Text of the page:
How Canada’s Mexican Embassy is implicated in the 2009 murder of Mariano Abarca

Over eight years ago, Mariano Abarca was shot and killed in front of his family restaurant in Chicomuselo, Chiapas, in southern Mexico. Abarca had been a key leader in his community’s fight against the social and environmental impacts of a Canadian company’s mining operations. All of the suspects in his murder were connected to the Calgary-based company, Blackfire Exploration. There never has been a full, impartial investigation.

This case is being brought to Canada now because documents obtained through Access to Information show that the Canadian Embassy in Mexico supported Blackfire extensively and stands accused of being implicated in Abarca’s death. Canadian and Mexican organisations have asked the Public Sector Integrity Commissioner (PSIC) to investigate the acts and omissions of the Canadian Embassy in Mexico that they believe contributed to putting Mr. Abarca’s life in danger. He refused, so we are pursuing a judicial review of his decision.

We are asking for your support in appealing the Commissioner’s rejection of this request. Check out these videos and materials and sign the petition linked here to help find justice for Mariano Abarca.

Timeline of Events

On November 27, 2009, Mariano Abarca was assassinated in front of his family restaurant in Chicomuselo, Chiapas over his leadership in the fight against the “Payback” barite mine that  Blackfire Exploration operated there for two years. A father of four and founding member of the Mexican Network of Mining Affected People (REMA), Mariano received threats and attempts to intimidate him in the months before his murder.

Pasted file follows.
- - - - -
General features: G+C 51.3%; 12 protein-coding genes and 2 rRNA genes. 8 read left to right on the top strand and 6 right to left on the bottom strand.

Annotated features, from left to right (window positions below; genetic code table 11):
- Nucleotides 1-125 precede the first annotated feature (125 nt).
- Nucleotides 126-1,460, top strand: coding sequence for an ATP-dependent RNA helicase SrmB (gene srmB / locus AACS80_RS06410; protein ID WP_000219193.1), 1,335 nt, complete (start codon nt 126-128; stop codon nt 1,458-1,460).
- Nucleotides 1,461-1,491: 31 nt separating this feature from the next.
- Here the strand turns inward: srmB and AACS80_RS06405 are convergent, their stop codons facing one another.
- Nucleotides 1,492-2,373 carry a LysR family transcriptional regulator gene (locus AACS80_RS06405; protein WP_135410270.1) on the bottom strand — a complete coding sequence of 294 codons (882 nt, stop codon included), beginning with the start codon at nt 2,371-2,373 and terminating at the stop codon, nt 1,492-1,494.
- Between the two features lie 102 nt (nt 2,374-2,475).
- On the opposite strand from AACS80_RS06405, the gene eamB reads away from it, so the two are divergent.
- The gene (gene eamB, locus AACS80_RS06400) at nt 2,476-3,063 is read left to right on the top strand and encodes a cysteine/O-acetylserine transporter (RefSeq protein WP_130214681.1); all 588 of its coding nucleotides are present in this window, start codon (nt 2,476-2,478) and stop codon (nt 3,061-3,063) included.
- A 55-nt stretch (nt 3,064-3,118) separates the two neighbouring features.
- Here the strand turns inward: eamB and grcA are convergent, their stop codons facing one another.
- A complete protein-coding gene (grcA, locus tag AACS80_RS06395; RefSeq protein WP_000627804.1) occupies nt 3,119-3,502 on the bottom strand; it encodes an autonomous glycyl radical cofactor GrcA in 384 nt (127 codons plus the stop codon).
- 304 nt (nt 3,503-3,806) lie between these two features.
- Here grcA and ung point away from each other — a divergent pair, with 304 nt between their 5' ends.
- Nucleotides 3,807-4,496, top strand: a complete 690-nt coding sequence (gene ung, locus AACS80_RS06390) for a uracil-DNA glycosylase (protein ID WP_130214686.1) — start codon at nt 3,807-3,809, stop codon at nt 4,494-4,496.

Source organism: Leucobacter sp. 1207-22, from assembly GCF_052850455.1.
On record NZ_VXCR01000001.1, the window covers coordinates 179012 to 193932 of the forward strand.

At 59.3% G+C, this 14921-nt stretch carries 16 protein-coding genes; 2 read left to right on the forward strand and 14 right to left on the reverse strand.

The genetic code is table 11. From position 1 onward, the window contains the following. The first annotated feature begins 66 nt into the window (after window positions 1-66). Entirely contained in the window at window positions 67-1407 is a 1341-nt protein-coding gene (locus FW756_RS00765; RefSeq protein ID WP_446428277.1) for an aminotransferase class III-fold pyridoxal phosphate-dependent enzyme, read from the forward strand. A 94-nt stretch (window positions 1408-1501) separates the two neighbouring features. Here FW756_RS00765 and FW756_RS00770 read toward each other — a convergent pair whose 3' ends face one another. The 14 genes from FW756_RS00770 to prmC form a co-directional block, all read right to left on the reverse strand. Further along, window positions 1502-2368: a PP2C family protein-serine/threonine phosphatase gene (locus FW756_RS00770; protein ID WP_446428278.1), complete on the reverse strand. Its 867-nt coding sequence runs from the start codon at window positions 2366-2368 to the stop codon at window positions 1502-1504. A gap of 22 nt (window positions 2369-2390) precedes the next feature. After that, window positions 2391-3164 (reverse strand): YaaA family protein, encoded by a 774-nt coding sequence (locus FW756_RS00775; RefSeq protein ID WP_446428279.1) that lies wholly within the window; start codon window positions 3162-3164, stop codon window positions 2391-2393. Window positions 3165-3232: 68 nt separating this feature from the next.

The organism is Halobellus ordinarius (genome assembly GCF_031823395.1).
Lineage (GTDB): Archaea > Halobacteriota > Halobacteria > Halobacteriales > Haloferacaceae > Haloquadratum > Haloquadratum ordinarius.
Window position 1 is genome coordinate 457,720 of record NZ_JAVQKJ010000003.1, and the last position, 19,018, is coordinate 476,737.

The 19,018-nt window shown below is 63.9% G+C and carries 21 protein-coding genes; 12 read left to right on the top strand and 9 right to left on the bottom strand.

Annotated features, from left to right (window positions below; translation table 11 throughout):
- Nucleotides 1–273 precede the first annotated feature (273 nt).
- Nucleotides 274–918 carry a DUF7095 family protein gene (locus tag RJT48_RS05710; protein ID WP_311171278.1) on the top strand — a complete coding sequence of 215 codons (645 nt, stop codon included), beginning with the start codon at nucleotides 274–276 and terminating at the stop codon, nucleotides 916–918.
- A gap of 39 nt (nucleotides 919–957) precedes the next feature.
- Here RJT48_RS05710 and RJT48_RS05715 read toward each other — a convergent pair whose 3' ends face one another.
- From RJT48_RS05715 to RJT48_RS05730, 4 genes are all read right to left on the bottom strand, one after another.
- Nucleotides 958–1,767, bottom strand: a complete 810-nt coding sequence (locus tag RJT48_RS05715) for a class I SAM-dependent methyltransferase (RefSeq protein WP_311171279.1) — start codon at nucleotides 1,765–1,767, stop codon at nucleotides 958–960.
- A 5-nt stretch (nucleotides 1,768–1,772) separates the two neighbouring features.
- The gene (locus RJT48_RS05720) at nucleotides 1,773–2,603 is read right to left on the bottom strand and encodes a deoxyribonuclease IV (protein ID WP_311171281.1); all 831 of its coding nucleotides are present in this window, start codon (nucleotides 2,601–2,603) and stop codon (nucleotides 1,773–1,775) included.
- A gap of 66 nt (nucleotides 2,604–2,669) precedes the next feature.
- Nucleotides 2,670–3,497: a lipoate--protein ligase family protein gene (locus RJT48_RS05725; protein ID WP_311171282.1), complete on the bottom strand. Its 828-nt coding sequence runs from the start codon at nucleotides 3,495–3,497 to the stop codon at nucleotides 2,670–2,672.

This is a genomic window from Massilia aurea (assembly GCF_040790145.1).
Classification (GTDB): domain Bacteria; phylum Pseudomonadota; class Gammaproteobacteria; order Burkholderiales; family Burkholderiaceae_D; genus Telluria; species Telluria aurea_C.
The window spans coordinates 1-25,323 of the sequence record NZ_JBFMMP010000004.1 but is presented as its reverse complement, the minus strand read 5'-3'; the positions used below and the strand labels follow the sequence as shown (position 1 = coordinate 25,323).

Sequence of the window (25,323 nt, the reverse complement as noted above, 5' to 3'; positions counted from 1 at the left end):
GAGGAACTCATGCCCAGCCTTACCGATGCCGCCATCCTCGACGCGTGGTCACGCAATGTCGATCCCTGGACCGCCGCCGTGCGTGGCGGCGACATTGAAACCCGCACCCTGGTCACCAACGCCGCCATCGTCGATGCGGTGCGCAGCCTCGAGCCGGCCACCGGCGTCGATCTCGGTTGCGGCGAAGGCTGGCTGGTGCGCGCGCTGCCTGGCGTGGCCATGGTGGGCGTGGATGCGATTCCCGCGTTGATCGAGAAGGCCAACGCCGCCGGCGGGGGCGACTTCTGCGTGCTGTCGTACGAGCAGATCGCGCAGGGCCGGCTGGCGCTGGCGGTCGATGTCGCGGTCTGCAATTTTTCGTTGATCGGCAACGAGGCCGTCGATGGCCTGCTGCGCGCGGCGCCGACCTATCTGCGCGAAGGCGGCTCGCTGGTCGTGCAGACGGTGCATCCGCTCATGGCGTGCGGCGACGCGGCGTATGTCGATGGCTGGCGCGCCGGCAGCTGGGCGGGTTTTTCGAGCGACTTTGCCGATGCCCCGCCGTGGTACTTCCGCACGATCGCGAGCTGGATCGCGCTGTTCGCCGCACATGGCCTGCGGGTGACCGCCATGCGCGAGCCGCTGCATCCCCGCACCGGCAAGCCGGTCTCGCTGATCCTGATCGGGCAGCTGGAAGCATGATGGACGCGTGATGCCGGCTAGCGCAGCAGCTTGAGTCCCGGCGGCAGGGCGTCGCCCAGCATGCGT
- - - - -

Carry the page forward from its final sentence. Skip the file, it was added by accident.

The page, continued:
He was even imprisoned without charge based on allegations filed by company representatives. He was released for lack of evidence after eight days. Three months later, he was murdered. All of the suspects in his murder were connected to the mining company; all were eventually released. Those who ordered the “hit” were never charged. The family is still pressing for a full and impartial investigation.

Since his murder, information has come to light about the consistent support that the Canadian Embassy in Mexico provided to Blackfire, despite its considerable knowledge about community conflict over the mine, and the threats that Abarca and others faced prior to his assassination.